What is it?

Intermittent fasting (IF) (or time restricted feeding, as it’s commonly referred to in studies) relates to any diet that cyclically restricts energy intake for a predetermined period of time (1), and is most often used as a tool for weight loss (2). It doesn’t detail particular foods to be eaten, rather it specifies when you should eat them. In this sense, IF is not technically a typical diet but more an eating pattern. All IF approaches by greatly limiting calorie intake, have the same thing in common, they all result in less calories consumed than expended.

Which protocol should you use?

You should use the protocol that is easiest for you to follow and is suited to your current lifestyle and training demands.

There are several different IF protocols. Examples are as follows:

Alternate-Day Training: The involves fasting every other day. For example, eat on Monday, fast on Tuesday, eat on Wednesday etc. Another variation allows for 500 calories to be consumed on fasting days. This protocol has been used frequently in obesity research; and as you could imagine; people get very hungry on it but do lose weight successfully if they stick at it.

Eat, Stop, Eat: This involves a single 24-36 hour fast, either once or twice per week with other days set up according to your goal. This can be fasting from dinner one day, to dinner the next, which amounts to a 24-hour fast. The same can be done from breakfast to breakfast, or lunch to lunch.

16/8 Method: Otherwise termed the ‘Leangains’ approach, the 16/8 method involves a 16 hour fast (including sleep) followed by an 8-hour window of eating (whereby you consume all of your daily calories), which usually brackets training. This should be repeated daily.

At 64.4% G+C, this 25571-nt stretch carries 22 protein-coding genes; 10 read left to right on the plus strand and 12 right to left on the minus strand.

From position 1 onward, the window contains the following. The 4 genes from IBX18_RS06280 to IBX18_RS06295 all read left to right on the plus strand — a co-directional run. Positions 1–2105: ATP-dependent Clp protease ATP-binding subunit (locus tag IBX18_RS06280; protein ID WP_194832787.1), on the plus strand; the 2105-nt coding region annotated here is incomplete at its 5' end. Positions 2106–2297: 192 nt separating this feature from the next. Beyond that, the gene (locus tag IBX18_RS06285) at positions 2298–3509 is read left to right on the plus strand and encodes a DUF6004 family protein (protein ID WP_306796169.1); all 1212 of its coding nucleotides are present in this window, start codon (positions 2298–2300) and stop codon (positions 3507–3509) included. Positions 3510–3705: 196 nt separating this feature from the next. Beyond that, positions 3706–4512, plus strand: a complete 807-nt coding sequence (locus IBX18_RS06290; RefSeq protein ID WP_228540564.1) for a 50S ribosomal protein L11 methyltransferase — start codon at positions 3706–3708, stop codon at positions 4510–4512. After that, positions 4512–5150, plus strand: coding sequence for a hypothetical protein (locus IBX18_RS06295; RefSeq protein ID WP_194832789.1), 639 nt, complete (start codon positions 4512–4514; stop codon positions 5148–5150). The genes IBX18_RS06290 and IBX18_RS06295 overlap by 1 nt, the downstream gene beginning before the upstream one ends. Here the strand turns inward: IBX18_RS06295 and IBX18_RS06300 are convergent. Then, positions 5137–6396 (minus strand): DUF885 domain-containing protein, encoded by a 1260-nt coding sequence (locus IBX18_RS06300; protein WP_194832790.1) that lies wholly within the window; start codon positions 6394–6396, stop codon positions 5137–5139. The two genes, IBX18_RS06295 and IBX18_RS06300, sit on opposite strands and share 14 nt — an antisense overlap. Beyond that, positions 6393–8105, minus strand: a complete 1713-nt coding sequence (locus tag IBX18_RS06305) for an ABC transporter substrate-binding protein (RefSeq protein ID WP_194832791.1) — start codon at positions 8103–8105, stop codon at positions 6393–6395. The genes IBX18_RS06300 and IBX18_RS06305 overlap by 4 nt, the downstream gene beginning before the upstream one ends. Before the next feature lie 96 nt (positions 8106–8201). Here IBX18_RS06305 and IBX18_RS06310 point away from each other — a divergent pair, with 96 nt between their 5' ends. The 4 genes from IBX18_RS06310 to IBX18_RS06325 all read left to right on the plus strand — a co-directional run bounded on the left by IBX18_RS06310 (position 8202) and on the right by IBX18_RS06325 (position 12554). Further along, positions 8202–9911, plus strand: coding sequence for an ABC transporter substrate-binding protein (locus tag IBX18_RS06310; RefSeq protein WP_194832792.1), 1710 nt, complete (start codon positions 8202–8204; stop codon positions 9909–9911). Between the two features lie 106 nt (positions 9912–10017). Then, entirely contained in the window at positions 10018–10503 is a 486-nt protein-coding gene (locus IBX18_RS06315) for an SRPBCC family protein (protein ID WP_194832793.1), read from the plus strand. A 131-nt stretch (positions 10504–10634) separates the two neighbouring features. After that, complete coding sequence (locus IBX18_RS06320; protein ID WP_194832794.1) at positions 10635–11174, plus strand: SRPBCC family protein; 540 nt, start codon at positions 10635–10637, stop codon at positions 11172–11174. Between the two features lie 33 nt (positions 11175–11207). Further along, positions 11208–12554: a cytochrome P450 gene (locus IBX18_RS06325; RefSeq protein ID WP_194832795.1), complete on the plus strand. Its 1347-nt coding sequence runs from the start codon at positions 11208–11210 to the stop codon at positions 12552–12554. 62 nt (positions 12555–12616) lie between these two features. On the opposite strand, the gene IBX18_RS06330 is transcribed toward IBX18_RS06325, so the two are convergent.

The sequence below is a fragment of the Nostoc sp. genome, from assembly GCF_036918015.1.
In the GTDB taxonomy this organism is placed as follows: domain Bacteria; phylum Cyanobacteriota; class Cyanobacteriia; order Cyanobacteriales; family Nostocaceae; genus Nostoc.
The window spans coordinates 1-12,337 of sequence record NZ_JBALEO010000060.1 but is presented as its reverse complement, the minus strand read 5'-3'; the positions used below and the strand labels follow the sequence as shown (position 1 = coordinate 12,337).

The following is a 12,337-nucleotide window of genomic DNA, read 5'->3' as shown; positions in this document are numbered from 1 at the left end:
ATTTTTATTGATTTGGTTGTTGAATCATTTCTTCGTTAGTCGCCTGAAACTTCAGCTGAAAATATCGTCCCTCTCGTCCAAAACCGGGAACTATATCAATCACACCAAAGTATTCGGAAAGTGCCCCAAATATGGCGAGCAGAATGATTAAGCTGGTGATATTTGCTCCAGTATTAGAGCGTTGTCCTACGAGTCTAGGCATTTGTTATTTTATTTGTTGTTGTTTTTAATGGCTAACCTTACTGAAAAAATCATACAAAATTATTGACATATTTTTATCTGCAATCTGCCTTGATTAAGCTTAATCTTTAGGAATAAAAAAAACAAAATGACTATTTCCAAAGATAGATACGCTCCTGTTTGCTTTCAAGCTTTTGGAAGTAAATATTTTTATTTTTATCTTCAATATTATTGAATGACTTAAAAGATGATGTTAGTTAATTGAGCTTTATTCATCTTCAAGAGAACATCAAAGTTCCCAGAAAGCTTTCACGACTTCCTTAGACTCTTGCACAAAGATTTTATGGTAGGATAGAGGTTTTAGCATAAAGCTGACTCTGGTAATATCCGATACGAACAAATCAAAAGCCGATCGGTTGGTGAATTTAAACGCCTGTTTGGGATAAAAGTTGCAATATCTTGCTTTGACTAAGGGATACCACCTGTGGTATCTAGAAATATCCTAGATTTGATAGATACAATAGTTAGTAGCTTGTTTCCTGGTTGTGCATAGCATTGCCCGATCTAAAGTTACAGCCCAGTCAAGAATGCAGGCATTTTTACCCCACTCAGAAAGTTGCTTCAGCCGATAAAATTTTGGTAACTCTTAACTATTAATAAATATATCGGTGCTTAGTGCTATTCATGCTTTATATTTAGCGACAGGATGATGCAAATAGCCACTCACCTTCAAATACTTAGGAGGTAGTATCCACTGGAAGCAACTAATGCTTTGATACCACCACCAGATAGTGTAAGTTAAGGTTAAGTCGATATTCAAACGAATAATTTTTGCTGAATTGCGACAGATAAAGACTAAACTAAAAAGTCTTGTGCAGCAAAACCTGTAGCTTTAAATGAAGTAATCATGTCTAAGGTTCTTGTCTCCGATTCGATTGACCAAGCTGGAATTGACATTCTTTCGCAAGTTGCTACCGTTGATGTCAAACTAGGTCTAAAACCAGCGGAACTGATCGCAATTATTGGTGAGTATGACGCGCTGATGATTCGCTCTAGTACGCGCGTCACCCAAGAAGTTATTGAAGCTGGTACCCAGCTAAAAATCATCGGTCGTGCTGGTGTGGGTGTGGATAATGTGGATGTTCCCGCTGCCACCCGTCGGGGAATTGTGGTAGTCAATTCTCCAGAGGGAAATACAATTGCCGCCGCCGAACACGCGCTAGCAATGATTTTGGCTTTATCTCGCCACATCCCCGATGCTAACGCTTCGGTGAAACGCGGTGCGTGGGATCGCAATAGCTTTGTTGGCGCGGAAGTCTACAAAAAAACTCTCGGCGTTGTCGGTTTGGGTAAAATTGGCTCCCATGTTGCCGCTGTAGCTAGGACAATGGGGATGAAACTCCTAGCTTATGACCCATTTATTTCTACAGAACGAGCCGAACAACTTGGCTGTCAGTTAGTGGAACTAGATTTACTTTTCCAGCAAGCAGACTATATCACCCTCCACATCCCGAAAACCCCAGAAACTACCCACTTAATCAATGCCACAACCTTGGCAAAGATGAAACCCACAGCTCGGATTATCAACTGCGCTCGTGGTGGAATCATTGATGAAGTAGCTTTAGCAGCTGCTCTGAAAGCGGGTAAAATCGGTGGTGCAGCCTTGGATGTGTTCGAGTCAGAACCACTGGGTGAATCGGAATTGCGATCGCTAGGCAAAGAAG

The Warrior Diet (20/4): This is another variation of a window of eating protocol which involves fasting for 20 hours, and then a 4-hour window for eating. In essence, this involves eating small amounts of raw fruits and vegetables throughout the day, then eating all of your calories in one huge meal at night. This should be repeated daily.

5:2 Diet: The 5:2 diet originates from an evidence-based background. It involves 5 days of the week with normal calorie-controlled eating (typically at maintenance calories), and 2 very low-calorie days (generally restricted to 500-600 calories, however, can be adjusted to suit your personal goals).

It’s important to note that the fasting window allows for water, coffee and other zero-calorie beverages to be consumed, but anything containing calories should be restricted.

What are the Benefits of IF?

There are several benefits of IF. The main benefits include the following:

Weight loss: IF can help you to lose body weight (body fat), without consciously reducing daily calorie intake (2,3). By essentially skipping meals and therefore eating less per day, by default, IF can result in a reduction in daily calorie intake. A review in 2014 found that IF can lead to 3-8% weight loss over a 3-24 week period, which is significantly more than the majority of weight loss studies (3).